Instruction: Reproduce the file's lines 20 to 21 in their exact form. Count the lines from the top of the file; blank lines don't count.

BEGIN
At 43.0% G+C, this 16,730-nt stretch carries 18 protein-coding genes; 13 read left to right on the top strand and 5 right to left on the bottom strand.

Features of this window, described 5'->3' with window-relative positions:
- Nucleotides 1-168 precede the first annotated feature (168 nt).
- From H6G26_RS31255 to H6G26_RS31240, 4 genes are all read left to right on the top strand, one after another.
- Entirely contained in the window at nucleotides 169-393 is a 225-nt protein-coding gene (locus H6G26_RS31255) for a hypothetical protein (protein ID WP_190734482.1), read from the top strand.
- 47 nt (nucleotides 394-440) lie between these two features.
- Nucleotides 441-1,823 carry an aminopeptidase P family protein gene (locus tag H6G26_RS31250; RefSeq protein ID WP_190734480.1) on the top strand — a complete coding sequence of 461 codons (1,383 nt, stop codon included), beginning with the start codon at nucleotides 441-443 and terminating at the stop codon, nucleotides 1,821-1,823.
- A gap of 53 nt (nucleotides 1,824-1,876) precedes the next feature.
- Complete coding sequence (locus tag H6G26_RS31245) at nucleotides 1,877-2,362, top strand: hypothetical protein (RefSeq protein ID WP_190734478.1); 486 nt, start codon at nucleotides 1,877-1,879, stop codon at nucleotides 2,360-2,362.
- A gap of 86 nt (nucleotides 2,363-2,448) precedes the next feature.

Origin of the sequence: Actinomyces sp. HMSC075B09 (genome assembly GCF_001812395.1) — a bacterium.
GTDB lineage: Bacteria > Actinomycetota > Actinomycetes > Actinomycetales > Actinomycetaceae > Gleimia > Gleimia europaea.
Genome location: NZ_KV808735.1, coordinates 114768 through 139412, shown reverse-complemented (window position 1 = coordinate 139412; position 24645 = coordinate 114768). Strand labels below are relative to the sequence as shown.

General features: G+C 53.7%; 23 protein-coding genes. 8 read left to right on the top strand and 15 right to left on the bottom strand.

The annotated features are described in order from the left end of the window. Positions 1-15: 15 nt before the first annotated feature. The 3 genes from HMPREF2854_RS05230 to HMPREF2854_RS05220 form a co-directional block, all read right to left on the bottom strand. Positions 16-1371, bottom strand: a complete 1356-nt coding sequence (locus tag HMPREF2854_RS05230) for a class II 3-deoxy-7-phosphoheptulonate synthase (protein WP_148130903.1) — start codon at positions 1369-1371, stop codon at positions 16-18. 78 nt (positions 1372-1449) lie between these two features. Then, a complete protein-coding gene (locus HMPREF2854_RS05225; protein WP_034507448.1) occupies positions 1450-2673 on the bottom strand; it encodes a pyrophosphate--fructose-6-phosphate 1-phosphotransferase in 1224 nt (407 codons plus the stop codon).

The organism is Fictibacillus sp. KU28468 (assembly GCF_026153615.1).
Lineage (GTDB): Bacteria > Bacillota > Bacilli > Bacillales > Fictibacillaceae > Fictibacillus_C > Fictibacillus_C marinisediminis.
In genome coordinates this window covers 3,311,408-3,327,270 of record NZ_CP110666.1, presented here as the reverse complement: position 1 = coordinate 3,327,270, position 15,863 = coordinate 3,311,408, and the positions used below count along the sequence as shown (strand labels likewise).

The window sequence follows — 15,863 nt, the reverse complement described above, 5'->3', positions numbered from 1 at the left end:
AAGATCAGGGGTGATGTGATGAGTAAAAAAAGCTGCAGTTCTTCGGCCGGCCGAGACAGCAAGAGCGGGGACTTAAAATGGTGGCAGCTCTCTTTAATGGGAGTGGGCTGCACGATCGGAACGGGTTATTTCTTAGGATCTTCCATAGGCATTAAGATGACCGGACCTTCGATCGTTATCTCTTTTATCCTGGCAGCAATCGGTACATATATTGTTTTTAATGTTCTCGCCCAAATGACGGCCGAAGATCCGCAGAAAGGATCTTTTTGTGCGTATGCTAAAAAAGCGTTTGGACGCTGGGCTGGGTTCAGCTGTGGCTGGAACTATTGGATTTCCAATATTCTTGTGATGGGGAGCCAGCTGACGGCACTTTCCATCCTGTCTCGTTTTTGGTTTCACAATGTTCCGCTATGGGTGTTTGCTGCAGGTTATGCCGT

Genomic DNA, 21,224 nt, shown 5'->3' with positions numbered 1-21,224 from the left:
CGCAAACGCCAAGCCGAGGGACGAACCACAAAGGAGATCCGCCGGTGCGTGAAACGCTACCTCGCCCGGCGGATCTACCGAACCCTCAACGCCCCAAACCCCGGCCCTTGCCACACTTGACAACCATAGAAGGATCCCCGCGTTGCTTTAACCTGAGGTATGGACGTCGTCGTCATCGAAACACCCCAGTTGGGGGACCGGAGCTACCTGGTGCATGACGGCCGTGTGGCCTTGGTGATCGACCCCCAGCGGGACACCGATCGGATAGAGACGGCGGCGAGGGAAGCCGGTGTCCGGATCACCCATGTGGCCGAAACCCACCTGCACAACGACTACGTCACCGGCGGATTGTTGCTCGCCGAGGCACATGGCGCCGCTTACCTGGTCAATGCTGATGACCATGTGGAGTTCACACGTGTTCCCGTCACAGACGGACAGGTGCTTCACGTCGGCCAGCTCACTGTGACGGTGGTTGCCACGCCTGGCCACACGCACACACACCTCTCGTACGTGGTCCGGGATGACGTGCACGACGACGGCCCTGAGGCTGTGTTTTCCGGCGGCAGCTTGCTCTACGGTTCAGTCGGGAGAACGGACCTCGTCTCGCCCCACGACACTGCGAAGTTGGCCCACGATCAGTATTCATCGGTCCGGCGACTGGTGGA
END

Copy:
AAGATCAGGGGTGATGTGATGAGTAAAAAAAGCTGCAGTTCTTCGGCCGGCCGAGACAGCAAGAGCGGGGACTTAAAATGGTGGCAGCTCTCTTTAATGGGAGTGGGCTGCACGATCGGAACGGGTTATTTCTTAGGATCTTCCATAGGCATTAAGATGACCGGACCTTCGATCGTTATCTCTTTTATCCTGGCAGCAATCGGTACATATATTGTTTTTAATGTTCTCGCCCAAATGACGGCCGAAGATCCGCAGAAAGGATCTTTTTGTGCGTATGCTAAAAAAGCGTTTGGACGCTGGGCTGGGTTCAGCTGTGGCTGGAACTATTGGATTTCCAATATTCTTGTGATGGGGAGCCAGCTGACGGCACTTTCCATCCTGTCTCGTTTTTGGTTTCACAATGTTCCGCTATGGGTGTTTGCTGCAGGTTATGCCGT

Genomic DNA, 21,224 nt, shown 5'->3' with positions numbered 1-21,224 from the left: